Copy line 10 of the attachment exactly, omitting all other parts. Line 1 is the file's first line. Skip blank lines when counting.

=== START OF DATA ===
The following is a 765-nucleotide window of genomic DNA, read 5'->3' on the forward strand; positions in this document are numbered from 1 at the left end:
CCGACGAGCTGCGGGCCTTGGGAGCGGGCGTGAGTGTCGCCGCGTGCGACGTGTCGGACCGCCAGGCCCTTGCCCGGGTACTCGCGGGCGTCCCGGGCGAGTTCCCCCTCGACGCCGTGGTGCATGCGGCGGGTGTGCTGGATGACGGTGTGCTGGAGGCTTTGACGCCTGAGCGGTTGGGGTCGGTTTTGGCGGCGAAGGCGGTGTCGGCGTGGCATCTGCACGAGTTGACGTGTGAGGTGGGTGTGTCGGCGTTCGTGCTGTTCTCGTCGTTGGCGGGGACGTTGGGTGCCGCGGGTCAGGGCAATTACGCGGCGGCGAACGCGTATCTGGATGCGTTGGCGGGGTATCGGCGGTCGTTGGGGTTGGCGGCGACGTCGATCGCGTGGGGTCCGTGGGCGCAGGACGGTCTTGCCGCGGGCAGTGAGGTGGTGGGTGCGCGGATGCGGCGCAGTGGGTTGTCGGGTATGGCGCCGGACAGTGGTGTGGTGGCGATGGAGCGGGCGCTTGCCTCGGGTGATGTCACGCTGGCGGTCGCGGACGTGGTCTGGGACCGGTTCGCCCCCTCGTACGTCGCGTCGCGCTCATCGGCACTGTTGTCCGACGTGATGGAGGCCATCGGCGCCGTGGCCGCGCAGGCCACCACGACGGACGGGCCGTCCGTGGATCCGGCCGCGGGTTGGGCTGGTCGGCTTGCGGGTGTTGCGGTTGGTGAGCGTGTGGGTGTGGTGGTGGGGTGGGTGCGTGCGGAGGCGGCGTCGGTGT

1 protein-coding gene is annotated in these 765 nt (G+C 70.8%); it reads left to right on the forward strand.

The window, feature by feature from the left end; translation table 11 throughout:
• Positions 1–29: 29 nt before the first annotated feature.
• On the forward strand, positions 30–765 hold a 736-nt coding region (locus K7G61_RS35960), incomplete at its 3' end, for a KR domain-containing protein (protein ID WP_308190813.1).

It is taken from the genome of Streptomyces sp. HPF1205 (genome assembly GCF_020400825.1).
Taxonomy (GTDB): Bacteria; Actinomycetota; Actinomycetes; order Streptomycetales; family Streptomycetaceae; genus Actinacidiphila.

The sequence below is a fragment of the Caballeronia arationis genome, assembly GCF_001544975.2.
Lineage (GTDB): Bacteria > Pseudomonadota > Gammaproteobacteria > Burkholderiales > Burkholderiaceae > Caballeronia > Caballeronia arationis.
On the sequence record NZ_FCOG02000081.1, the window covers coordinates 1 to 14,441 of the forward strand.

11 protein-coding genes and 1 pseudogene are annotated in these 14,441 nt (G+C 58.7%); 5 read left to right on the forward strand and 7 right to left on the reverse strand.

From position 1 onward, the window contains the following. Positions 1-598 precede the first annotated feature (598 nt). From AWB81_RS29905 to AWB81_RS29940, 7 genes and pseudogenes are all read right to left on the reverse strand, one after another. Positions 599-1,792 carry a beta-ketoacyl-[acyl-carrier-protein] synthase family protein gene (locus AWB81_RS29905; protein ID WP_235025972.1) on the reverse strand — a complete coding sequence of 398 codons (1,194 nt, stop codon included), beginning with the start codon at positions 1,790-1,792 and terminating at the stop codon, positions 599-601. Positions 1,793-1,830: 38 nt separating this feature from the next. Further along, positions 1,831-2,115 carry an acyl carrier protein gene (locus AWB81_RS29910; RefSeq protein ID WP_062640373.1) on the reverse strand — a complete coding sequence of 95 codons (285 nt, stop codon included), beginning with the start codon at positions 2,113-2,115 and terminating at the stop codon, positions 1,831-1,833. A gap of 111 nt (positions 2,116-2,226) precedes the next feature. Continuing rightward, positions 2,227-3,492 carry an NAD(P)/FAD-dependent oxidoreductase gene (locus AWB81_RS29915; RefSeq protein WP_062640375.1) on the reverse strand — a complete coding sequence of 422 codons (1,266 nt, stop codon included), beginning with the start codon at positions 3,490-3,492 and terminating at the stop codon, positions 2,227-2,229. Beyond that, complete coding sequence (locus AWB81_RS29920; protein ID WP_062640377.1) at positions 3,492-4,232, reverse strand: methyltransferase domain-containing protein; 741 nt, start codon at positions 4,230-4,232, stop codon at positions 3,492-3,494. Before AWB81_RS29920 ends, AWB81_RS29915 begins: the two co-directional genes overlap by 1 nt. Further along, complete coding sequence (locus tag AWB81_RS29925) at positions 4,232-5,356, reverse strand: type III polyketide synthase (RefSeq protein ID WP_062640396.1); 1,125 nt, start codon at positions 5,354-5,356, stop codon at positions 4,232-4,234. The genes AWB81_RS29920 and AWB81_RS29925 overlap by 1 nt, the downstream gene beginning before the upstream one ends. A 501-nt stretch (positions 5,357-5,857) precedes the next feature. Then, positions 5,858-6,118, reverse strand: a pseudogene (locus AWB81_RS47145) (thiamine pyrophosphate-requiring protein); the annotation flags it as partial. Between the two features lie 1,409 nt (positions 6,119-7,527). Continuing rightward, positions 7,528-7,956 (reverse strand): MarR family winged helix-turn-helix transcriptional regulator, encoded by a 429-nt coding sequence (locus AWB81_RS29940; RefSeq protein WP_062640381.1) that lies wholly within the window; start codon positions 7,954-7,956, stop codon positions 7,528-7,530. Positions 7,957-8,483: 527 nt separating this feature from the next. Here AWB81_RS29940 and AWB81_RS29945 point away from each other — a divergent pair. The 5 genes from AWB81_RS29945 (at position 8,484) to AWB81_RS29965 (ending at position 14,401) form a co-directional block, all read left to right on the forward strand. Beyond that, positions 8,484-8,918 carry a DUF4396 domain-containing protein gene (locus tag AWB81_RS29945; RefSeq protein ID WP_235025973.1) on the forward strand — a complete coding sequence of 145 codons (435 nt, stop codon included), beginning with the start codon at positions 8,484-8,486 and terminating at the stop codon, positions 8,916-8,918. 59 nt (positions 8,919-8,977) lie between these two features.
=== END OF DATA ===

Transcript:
Lineage (GTDB): Bacteria > Pseudomonadota > Gammaproteobacteria > Burkholderiales > Burkholderiaceae > Caballeronia > Caballeronia arationis.